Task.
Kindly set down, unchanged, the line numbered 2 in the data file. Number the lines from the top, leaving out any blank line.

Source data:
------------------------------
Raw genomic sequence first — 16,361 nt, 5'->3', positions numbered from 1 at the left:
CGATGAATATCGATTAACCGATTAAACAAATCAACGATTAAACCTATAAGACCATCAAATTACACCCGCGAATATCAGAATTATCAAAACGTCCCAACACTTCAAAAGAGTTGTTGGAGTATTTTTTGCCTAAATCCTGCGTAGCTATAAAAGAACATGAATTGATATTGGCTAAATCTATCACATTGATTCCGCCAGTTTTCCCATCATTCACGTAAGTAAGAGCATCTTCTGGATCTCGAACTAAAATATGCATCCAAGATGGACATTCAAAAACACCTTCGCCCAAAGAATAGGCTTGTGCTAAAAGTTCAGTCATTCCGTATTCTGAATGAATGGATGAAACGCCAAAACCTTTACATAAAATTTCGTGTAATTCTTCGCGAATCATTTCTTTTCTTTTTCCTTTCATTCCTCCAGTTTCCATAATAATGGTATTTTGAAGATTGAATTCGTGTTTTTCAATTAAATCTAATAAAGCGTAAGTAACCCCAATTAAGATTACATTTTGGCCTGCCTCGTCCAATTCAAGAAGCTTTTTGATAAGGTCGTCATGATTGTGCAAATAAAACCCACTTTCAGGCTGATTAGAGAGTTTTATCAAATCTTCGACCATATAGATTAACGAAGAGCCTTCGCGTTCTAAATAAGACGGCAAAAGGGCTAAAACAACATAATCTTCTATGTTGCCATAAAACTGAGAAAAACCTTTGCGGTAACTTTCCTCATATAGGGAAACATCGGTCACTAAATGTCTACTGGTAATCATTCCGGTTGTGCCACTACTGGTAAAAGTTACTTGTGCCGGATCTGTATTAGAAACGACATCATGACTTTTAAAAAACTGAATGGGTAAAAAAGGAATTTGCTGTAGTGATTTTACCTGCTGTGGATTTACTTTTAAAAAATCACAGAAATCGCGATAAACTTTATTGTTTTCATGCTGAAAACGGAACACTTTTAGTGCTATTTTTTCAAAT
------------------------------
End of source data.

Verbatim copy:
CGATGAATATCGATTAACCGATTAAACAAATCAACGATTAAACCTATAAGACCATCAAATTACACCCGCGAATATCAGAATTATCAAAACGTCCCAACACTTCAAAAGAGTTGTTGGAGTATTTTTTGCCTAAATCCTGCGTAGCTATAAAAGAACATGAATTGATATTGGCTAAATCTATCACATTGATTCCGCCAGTTTTCCCATCATTCACGTAAGTAAGAGCATCTTCTGGATCTCGAACTAAAATATGCATCCAAGATGGACATTCAAAAACACCTTCGCCCAAAGAATAGGCTTGTGCTAAAAGTTCAGTCATTCCGTATTCTGAATGAATGGATGAAACGCCAAAACCTTTACATAAAATTTCGTGTAATTCTTCGCGAATCATTTCTTTTCTTTTTCCTTTCATTCCTCCAGTTTCCATAATAATGGTATTTTGAAGATTGAATTCGTGTTTTTCAATTAAATCTAATAAAGCGTAAGTAACCCCAATTAAGATTACATTTTGGCCTGCCTCGTCCAATTCAAGAAGCTTTTTGATAAGGTCGTCATGATTGTGCAAATAAAACCCACTTTCAGGCTGATTAGAGAGTTTTATCAAATCTTCGACCATATAGATTAACGAAGAGCCTTCGCGTTCTAAATAAGACGGCAAAAGGGCTAAAACAACATAATCTTCTATGTTGCCATAAAACTGAGAAAAACCTTTGCGGTAACTTTCCTCATATAGGGAAACATCGGTCACTAAATGTCTACTGGTAATCATTCCGGTTGTGCCACTACTGGTAAAAGTTACTTGTGCCGGATCTGTATTAGAAACGACATCATGACTTTTAAAAAACTGAATGGGTAAAAAAGGAATTTGCTGTAGTGATTTTACCTGCTGTGGATTTACTTTTAAAAAATCACAGAAATCGCGATAAACTTTATTGTTTTCATGCTGAAAACGGAACACTTTTAGTGCTATTTTTTCAAAT